(So many questions follow: in the US, who owns the material?  How often is ownership enforced?  Has there been much litigation on this?  How has it resolved?)

In the face of the complicating question of copyright ownership, what can institutions and individuals do to promote openness?  Trotter says simply: “The best possible approach may be to simply encourage… institutions to take it upon themselves to share their educators’ materials as OER. MIT, of course, pioneered an approach similar to this with its OpenCourseWare.”  Helpfully, the OECD’s Giving Knowledge for Free offers a clear set of six rationales for institutions to do just what Trotter invites.  These arguments are:

  1. Sharing knowledge is a good thing to do.
  2. Educational institutions should leverage taxpayers’ money by allowing free sharing and reuse of resources.
  3. By sharing and reusing, the costs for content development can be cut, thereby making better use of available resources.
  4. It is good for public relations and it can function as a showcase to attract new students.
  5. There is a need to look for new cost recovery models [and] offering content for free [works] as an advertisement for the institution…
  6. Open sharing will speed up the development of new learning resources, stimulate internal improvement, innovation and reuse.

Similarly, the OECD report find four arguments for individual educators to share openly, too:

  1. Altruistic or community support reasons.
  2. Personal non-monetary gain.
  3. Commercial reasons [by commercializing other content]
  4. It is not worth the effort to keep the resource closed.

The extent to which institutions and individuals are swayed by these arguments determines the extent to which we can realize the vision of openness.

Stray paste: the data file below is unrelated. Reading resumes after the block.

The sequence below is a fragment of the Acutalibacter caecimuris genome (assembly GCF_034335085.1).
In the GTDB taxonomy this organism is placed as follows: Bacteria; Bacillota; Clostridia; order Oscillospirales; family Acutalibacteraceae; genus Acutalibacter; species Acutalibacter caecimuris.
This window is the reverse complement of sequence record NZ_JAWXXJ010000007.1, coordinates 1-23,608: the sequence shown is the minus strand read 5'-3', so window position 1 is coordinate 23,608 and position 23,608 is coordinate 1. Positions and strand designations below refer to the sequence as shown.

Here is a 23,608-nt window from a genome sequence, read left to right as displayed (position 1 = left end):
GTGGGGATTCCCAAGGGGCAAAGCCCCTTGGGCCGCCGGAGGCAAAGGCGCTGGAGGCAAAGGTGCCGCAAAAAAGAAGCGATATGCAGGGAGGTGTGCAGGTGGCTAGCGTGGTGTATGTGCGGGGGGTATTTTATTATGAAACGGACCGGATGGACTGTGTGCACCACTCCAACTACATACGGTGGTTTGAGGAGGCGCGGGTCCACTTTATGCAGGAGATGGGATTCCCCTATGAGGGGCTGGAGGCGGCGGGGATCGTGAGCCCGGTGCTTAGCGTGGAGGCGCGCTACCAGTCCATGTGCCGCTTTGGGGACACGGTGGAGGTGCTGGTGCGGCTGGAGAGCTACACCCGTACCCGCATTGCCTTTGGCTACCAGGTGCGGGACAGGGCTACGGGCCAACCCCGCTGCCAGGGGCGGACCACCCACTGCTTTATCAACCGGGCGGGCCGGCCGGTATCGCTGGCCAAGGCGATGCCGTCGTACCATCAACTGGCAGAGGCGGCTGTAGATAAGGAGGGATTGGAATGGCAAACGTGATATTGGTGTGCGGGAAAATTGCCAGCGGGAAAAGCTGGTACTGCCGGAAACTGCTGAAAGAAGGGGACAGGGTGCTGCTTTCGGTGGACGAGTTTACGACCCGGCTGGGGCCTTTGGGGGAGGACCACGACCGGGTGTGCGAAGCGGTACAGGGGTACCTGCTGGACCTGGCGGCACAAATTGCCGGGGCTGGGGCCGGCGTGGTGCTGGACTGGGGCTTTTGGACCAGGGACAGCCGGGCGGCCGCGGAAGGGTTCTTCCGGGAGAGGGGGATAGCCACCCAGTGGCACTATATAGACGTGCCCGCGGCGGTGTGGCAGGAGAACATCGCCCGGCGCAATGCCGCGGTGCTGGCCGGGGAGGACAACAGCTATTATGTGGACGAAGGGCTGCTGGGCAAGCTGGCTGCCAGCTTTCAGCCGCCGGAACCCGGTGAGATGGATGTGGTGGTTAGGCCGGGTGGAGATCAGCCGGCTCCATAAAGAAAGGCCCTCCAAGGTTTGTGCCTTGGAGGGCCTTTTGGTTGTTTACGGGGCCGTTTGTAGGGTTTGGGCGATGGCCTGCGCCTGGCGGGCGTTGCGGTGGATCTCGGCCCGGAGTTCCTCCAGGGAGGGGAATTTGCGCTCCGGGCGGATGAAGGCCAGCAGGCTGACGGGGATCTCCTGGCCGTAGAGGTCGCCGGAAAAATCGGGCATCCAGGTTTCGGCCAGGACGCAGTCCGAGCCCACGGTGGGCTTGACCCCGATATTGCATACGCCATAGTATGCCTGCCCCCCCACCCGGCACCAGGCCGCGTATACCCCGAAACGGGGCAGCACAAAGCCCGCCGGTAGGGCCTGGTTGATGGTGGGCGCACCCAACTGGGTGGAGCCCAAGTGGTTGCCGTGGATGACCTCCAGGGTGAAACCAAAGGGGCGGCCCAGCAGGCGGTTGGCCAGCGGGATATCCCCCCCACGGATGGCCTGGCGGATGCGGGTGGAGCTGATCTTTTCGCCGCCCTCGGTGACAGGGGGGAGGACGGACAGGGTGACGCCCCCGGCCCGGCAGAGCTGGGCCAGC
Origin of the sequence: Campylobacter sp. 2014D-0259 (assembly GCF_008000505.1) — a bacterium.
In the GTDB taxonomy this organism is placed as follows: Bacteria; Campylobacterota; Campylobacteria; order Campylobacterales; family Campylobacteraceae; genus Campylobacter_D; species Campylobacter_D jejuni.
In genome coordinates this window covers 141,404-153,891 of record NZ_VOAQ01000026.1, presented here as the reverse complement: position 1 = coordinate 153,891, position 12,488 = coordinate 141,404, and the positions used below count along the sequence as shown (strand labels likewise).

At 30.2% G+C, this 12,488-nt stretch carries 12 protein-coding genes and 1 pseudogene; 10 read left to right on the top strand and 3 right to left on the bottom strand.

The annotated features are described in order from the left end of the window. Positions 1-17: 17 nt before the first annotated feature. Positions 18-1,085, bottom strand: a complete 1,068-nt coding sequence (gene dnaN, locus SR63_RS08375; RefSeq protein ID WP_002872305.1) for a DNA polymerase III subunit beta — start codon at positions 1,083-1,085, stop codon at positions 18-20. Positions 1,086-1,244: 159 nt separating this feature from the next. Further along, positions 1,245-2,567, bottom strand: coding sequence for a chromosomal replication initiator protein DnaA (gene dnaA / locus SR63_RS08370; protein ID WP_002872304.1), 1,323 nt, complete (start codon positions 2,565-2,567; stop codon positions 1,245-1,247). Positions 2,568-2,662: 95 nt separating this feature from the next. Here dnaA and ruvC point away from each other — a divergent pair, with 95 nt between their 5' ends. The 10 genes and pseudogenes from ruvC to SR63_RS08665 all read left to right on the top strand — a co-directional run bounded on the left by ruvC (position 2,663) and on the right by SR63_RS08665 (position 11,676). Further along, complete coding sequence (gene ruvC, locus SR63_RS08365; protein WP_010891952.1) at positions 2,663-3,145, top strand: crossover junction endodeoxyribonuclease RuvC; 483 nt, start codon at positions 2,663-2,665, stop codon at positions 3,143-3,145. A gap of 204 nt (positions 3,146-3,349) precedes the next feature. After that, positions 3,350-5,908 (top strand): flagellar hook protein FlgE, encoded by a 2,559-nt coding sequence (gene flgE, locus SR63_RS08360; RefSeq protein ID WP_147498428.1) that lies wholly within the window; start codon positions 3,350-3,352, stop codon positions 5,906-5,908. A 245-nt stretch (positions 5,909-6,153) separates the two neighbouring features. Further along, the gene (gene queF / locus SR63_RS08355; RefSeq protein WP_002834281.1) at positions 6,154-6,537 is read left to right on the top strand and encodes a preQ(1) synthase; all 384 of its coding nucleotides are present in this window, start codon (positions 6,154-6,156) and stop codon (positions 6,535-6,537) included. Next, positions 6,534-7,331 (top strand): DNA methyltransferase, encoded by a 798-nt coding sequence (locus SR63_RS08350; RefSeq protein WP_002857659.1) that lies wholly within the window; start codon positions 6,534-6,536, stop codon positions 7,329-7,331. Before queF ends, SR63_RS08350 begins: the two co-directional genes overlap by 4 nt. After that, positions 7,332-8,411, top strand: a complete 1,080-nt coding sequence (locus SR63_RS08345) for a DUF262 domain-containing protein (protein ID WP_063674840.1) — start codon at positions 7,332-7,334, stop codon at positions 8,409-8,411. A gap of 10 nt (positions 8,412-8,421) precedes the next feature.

What does this look like to me, someone in secondary schools today?  It’s pitting TeachersPayTeachers against OER Commons—with a host of alternatives in between.  

From this vantage point, unfortunately, five years after a kindergarten teacher made a million dollars selling her lessons, it looks like the proprietary landscape is in the lead.  Wikipedia has been a model for educators for a decade and a half.  OER Commons has been around for a decade, and the OECD’s rationales for sharing have lived just as long, but the greatest traction to date appears to be in the for profit sector.  It's understandable: profit is a powerful incentive to individuals as well as institutions.

And so, while publishing has decentralized, giving power to individuals so teachers can market themselves, much knowledge and what appears to be the majority of the market remains closed.  It may be, in fact, that the web’s decentralization of publishing has provided financial incentives for teachers (through TeachersPayTeachers and its copycats) such that the proprietary model is even further entrenched—almost regardless of the copyright complications. In this light, Fogel’s claim that “the real force here is creators freely choosing to release their works for unrestricted copying, because it’s in their interests to do so” hasn’t yet been realized. We are far from the ideal of the commons.  

But I believe this will change in time.

Surely, if Jefferson’s vision of non-rivalrous knowledge is true, and if the Internet makes diffusion of information essentially free, then the education resource industry will eventually break down and restructure, just as many others have.  But how? And when?


“At some point,” Fogel declares, “it will be obvious that all the interesting stuff is going on in the free stream.”  It’s telling, perhaps, that he doesn’t say that “the interesting stuff is in the free stream”; he says, “the interesting stuff is going on in the free stream.”  It’s activity, not content.  This tiny turn of phrase is a reminder of Bollier’s point about the commons: it’s about what we do with each other.  It’s not about the stuff. 

If Bollier is right, then wooing educators to openness will come from designing collaborative experiences, not amassing content.  It will come from communities.  The proprietary landscape will break down when we get that right.

I’m participating this fall in a six week online edX course called “Introduction to Open Education.” It’s an effort to formalize and deepen my knowledge base on issues related to Open Education, which are central to my work developing Athena, a platform for teachers to find, share, and develop practices. The course involves a weekly written reflection, each of which I’ll be posting here. A disclaimer: I’m new to academic study of the field, and I’m representing perspectives and texts based on my relatively limited exposure. Please forgive any mischaracterizations—or better yet, in the spirit of the course, offer open and constructive feedback. Thank you!